However, GOES-N won't enter service immediately. NOAA officials will first put GOES-N into storage as an in-orbit standby satellite for the GOES constellation.
To see much of the western hemisphere from the International Date Line to the central Atlantic Ocean, the GOES program has most recently used GOES-10 in a western location at 135 degrees West and GOES-12 farther east at 75 degrees West. GOES-11 has served as a spare since its launch, while the aging GOES-9 is located at 155 degrees East where its instruments help Japanese forecasters observe weather throughout much of Asia and the western Pacific Rim.
GOES-10 was formally retired on Monday due to the depletion of its fuel system, and controllers commanded GOES-11 to transition to the operational orbital slot currently occupied by GOES-10. The nine-year-old craft has been operational since 1998, while GOES-11 has been on standby since its launch in 2000. However, GOES-10 will not be taken out of the constellation until the health of GOES-N is confirmed in around three months. Next for GOES-10 will be a move to 60 degrees West to cover Latin America.
Assuming no unexpected failures, GOES-N could replace GOES-12 in daily operations sometime between 2008 and 2011. Officials are pleased with the addition of GOES-N because it would take just days to press the satellite into service if needed, while spacecraft in ground storage could take a year to be launched and declared operational. It is also less expensive to store back-up satellites in orbit than for the craft to occupy factory space on Earth.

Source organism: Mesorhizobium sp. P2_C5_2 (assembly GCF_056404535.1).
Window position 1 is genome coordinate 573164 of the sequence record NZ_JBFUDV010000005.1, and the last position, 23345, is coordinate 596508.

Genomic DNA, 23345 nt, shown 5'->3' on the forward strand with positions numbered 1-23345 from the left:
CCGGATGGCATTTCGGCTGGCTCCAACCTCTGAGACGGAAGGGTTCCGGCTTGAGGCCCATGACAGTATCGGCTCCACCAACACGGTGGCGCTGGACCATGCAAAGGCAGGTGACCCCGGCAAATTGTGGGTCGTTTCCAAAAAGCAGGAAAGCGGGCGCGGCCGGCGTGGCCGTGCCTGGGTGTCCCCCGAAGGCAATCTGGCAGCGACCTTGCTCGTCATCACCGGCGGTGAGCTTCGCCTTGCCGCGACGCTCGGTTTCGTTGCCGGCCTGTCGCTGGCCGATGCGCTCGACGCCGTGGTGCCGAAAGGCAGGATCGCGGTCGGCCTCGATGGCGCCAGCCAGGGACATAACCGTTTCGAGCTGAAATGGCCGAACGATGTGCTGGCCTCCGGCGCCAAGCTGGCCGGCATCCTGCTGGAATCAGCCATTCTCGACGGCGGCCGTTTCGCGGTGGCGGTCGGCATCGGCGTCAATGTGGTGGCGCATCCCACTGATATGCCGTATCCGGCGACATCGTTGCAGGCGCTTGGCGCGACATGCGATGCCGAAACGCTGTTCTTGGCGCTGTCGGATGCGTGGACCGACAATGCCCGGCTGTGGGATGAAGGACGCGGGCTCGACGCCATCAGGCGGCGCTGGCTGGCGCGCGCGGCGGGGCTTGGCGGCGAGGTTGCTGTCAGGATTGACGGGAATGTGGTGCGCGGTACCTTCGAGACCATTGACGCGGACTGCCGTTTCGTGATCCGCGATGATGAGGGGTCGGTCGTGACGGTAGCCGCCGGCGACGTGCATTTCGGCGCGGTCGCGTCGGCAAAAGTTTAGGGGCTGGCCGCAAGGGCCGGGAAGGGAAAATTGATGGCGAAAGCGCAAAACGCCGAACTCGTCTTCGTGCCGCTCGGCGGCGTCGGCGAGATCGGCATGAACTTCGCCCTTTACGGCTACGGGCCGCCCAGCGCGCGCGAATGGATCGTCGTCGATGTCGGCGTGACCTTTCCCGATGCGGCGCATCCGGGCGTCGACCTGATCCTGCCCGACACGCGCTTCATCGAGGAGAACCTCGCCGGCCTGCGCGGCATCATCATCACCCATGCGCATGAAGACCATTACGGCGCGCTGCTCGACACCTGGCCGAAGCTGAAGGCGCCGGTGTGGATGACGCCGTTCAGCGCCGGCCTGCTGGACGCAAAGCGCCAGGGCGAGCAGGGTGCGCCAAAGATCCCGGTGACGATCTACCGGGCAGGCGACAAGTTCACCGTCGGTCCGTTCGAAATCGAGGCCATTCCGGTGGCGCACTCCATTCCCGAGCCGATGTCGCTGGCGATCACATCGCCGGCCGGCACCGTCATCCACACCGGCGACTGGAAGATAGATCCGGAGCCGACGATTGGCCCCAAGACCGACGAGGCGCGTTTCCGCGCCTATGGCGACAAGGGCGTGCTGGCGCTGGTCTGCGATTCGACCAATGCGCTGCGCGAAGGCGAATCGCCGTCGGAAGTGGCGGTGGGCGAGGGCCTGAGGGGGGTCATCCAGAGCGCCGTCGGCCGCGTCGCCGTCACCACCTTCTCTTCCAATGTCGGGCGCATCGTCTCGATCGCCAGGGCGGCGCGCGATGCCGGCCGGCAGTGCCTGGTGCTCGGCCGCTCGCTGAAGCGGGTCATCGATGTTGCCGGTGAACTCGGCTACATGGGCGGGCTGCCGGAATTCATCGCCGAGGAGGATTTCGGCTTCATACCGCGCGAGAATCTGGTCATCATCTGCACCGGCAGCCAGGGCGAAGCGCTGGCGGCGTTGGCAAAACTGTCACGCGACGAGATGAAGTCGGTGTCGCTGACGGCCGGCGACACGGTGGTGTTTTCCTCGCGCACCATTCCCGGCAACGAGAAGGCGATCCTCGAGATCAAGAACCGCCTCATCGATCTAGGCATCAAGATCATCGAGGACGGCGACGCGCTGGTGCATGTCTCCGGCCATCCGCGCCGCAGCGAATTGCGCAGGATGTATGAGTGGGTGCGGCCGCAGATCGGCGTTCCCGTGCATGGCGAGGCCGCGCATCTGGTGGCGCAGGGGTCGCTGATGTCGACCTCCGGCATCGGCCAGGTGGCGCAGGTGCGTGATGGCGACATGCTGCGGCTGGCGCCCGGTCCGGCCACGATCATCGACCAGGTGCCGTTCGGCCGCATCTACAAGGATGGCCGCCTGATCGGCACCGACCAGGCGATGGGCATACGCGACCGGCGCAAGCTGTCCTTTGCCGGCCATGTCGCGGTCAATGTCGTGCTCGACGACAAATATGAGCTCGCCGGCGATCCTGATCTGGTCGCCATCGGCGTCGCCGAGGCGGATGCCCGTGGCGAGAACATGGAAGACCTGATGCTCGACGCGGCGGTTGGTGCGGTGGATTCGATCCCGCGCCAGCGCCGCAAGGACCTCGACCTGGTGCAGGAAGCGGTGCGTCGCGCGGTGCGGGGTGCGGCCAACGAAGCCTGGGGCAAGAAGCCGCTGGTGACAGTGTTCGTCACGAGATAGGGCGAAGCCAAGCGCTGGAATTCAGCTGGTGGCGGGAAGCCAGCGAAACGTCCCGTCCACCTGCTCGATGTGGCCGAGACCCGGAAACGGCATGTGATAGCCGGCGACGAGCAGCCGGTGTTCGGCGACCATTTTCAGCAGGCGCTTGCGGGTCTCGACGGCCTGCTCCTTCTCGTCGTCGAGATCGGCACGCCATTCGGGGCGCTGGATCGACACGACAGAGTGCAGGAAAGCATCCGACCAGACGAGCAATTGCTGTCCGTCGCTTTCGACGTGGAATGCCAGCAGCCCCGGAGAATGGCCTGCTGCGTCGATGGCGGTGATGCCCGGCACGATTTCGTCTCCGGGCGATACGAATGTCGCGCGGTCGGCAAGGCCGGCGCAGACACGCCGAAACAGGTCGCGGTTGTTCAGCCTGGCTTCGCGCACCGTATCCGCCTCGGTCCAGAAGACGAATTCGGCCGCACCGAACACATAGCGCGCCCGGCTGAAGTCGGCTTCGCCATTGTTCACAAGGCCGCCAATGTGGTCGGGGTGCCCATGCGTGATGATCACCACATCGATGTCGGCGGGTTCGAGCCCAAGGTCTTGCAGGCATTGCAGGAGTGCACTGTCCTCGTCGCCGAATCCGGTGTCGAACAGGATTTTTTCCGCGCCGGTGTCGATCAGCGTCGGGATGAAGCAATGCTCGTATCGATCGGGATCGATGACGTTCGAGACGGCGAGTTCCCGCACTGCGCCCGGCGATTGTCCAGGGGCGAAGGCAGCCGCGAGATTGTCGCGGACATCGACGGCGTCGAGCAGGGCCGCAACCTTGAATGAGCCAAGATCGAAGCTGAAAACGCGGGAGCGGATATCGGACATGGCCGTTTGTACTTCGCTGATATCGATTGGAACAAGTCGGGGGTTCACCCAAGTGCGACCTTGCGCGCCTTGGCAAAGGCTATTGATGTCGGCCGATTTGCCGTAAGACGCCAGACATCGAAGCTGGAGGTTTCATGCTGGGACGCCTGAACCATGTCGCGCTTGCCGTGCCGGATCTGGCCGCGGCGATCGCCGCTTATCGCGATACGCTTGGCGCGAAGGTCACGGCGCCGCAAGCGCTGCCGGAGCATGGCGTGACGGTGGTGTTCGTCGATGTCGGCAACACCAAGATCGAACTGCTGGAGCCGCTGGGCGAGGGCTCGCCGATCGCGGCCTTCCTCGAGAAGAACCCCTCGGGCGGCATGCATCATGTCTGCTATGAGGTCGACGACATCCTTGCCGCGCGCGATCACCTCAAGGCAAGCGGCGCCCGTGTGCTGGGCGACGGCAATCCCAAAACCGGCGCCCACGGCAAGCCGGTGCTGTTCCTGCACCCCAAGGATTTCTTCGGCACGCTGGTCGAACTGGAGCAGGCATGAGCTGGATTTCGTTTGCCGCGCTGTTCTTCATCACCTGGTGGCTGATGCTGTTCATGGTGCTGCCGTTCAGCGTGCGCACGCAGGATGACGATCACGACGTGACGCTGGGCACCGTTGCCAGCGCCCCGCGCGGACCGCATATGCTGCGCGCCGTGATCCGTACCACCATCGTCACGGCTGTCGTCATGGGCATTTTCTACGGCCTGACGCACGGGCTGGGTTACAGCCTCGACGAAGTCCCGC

The fleet collectively takes visible, infrared, and water vapor images every 15 minutes, or every half-hour for each operational satellite. The pictures are used by meteorologists to keep track of local weather events for short-term forecasts.
Such images are ideal for not only looking at severe weather such as tornadoes and hurricanes, but also for observing more large-scale weather systems such as fronts and low and high pressure centers. They allow meteorologists to monitor the development and lives of storms, aiding in more rapid watches and warnings in threatened regions.
"Images from GOES are not just colorful images that we see on our weather forecasts every night on TV, but also will predict and warn of atmospheric triggers that change weather and environmental conditions in an instant," said Steve Kirkner, GOES program manager at NOAA. "These warnings will lead directly to the saving of lives and the reduction of property damage."
The 2006 Atlantic hurricane season officially begins in one week. The National Hurricane Center earlier this week predicted yet another active season this year.